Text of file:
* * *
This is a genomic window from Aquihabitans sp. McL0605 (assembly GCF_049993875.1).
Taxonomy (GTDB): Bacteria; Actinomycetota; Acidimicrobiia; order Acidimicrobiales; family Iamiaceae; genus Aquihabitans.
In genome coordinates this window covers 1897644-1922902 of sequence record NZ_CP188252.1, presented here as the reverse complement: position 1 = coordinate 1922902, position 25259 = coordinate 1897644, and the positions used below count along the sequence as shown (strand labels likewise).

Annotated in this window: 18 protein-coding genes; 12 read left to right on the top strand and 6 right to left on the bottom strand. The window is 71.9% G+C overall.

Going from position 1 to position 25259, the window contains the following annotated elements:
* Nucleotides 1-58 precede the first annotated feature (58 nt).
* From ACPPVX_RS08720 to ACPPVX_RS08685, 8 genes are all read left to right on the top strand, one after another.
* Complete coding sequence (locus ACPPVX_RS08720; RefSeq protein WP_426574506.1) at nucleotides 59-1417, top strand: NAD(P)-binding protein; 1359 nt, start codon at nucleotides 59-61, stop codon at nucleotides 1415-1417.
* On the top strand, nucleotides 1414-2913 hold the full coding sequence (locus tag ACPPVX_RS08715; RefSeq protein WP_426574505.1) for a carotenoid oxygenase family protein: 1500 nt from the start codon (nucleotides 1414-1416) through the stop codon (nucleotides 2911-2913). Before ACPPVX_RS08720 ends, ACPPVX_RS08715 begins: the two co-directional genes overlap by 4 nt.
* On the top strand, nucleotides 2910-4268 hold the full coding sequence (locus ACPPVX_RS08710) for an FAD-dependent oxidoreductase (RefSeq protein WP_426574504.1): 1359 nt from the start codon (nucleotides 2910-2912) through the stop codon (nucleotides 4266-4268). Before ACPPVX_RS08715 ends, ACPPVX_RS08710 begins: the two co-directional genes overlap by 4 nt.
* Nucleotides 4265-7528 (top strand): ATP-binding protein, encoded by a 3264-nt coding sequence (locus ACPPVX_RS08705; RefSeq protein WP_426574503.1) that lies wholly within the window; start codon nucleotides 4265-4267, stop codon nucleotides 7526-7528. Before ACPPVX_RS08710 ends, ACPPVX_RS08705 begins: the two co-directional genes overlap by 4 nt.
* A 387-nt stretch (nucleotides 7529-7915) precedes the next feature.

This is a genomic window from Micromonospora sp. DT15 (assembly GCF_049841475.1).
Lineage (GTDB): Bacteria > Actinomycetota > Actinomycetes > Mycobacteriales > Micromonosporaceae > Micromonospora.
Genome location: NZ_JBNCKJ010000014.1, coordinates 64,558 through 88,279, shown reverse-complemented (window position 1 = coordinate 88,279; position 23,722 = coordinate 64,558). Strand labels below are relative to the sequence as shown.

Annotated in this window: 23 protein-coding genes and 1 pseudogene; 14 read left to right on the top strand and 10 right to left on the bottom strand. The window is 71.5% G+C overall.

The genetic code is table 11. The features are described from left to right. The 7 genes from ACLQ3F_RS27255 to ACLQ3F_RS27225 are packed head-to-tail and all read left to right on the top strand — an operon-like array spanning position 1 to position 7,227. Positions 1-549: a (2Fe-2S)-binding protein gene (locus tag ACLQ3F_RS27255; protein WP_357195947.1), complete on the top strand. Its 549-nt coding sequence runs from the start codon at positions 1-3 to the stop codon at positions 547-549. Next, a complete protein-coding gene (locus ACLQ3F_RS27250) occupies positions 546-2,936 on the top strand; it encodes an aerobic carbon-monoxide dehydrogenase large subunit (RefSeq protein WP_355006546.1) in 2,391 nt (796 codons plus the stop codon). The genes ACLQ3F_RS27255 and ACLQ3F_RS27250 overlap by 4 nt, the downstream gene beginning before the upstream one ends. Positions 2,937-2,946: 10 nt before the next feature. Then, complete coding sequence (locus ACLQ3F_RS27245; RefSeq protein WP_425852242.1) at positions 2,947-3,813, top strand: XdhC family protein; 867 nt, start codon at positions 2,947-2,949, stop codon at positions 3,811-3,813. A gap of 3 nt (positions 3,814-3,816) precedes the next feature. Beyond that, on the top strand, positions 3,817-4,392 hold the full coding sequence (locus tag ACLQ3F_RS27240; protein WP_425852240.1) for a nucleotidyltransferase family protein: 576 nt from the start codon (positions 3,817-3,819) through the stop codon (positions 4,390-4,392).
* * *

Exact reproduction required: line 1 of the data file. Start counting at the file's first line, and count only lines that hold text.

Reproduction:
This is a genomic window from Aquihabitans sp. McL0605 (assembly GCF_049993875.1).